Dental veneers are thin facings that are securely attached to the front surface of teeth. They can be used to improve the size, shape, and colour of teeth or the symmetry of the whole smile.
If you thought that Hollywood celebrities get their white, even smiles thanks to dental veneers you are probably right. However, you may be surprised to hear that dental veneers have been around for almost a century.
History of Dental Veneers
That’s right, the first dental veneers were made almost 100 years ago! But they were a far cry from what they are today.
In 1928 Hollywood dentist Dr Charles Pincus used veneers made out of acrylic to improve the smiles of Hollywood actors for their roles on the big screen. However, the problem with these veneers was that they were weak and their bond to the teeth was weak. Therefore they would need to be removed after the film shoot.
In the 1950s, Dr Michael Buonocore developed the use of adhesives in dentistry which paved the way for materials such as composite resin to be bonded onto teeth. This forms the basis for modern dentistry today.
Following this innovation, dentists started to explore ways they could bond materials such as composite resin and porcelain onto teeth more permanently and reliably. In the 1980s, porcelain veneers started being used more commonly. However, the quality of the old porcelains meant they often looked opaque and bulky.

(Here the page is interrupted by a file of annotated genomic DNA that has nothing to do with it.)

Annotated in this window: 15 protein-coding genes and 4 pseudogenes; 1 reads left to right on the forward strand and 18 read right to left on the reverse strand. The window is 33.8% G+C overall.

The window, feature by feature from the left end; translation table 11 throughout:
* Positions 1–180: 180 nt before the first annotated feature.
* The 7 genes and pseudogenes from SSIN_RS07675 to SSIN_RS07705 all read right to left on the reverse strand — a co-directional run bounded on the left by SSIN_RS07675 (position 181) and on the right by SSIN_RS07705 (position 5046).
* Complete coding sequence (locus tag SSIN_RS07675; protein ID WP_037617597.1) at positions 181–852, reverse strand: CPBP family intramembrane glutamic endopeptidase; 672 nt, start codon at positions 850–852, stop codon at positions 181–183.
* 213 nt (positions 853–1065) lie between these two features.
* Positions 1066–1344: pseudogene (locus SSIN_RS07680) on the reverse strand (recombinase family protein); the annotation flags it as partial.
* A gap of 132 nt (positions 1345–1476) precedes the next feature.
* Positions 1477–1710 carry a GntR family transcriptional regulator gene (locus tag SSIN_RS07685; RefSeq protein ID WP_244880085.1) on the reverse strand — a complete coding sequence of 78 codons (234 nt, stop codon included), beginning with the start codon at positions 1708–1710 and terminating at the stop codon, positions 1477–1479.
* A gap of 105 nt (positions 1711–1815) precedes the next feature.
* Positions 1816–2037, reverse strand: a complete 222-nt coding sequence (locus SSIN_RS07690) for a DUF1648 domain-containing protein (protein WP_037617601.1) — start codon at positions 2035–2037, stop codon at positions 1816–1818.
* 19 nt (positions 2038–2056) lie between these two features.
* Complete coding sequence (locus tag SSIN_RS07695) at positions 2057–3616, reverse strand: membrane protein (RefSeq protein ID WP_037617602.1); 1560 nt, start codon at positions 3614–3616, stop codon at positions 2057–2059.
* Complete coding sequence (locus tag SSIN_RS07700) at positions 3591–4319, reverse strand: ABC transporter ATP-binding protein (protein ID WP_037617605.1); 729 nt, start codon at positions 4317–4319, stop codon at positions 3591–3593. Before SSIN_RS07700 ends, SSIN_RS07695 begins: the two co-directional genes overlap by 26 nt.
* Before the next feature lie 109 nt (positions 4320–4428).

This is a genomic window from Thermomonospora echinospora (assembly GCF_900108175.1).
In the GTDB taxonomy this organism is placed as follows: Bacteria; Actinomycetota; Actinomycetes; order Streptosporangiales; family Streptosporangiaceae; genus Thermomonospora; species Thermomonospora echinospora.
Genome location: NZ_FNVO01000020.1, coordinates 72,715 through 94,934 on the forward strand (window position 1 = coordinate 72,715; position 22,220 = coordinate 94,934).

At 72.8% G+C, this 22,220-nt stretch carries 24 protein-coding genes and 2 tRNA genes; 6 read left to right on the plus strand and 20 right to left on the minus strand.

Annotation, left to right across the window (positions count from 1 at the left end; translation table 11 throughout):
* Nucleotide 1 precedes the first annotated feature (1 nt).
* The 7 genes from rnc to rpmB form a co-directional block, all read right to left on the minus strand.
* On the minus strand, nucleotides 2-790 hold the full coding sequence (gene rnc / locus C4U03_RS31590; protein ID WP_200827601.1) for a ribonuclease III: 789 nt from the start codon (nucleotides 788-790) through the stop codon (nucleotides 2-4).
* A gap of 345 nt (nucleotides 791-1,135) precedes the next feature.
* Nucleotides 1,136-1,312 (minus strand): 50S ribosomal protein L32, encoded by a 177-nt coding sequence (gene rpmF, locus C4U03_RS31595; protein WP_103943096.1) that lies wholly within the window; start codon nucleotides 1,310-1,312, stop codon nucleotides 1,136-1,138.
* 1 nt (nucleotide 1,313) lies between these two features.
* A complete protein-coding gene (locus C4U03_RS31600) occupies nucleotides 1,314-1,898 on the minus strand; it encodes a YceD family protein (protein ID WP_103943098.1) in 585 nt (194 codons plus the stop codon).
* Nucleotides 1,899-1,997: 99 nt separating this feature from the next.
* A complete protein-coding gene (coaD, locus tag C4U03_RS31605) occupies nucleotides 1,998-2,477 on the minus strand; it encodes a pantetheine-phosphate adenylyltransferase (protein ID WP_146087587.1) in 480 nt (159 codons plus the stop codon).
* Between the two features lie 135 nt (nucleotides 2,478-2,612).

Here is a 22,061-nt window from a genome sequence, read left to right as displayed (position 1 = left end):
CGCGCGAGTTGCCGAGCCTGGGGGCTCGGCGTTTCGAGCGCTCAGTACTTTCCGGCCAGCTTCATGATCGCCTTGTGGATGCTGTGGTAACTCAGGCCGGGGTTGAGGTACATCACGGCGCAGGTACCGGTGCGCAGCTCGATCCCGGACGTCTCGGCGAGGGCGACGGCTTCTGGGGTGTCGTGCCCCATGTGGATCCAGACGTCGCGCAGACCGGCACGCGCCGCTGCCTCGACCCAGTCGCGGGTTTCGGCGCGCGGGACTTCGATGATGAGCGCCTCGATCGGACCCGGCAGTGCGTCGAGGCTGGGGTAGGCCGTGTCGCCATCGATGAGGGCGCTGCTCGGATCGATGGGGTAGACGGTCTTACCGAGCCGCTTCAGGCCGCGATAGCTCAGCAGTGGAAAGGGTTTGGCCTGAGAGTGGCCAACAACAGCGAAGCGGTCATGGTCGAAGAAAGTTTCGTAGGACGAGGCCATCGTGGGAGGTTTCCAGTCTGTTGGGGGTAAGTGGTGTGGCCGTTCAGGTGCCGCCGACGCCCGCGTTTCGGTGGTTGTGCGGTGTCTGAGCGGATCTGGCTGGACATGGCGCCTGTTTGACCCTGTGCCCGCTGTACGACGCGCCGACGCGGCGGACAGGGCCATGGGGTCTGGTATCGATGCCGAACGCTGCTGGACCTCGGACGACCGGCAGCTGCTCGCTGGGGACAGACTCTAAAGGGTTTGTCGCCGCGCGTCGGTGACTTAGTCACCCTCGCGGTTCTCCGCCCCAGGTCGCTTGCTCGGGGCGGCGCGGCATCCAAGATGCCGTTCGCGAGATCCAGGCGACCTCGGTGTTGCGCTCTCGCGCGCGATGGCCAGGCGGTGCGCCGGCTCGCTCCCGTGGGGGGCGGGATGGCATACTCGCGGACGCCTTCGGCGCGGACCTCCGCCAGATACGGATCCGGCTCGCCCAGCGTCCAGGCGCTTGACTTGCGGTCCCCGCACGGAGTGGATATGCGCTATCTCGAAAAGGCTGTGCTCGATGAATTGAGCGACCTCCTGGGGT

Think of Burt Reynolds’ teeth!
What Are Dental Veneers Made Of?
“Dental Veneers” is a broad term that can be used to describe thin facings made out of either composite resin or ceramic.
Composite Resin Veneers are “direct restorations”, meaning they are made by sculpting them directly onto the tooth. You’ll find more details about composite resin veneers elsewhere on this website.
When people talk about Dental Veneers, most are referring to “indirect restorations” which are made outside of the mouth. Indirect veneers are made of dental ceramic, and may also be called “Porcelain Veneers” or “Ceramic Veneers”.
What Are “Dental Ceramics”?
A ceramic is defined as a material that contains both metallic and non-metallic elements held together by strong chemical bonds. The many different types of ceramics used in dentistry include:
- feldspathic porcelains
- leucite-reinforced ceramics,
- lithium disilicate glass-ceramic and
- zirconia ceramic.
The feldspathic porcelains have the lowest strength (approximately 70MPa) and zirconias are the strongest (approximately 900MPa).
Traditionally, dental veneers were made out of feldspathic porcelain which contained kaolin, quartz (silica), feldspar, and glass components. These veneers were quite weak in nature and were prone to breaking.
In recent times there have been vast advancements in dental materials and dental bonding technology. Nowadays, the bond between dental veneers to teeth and the strength of the veneers themselves are many times stronger than what could be achieved in the 1980s.
Dental Ceramic Brands (And Which One I Use)
Did you know that there are a plethora of different brands of dental ceramics available? Some popular brands include
- IPS Empress
- IPS e.max
The very popular brand IPS e.max (made by Ivoclar Vivadent) is the material I choose for the dental veneers I make. This lithium disilicate glass-ceramic is composed of quartz, lithium dioxide, phosphor oxide, alumina, potassium oxide, and has translucency and light-reflective properties that mimic natural teeth. E.max veneers can be made out of one solid piece of ceramic (“monolithic”), or they can be layered.
Technically, veneers made out of e.max are ceramic veneers but they are often referred to as porcelain veneers.
When skillfully crafted and correctly bonded onto teeth, dental veneers yield durable and stunningly lifelike results.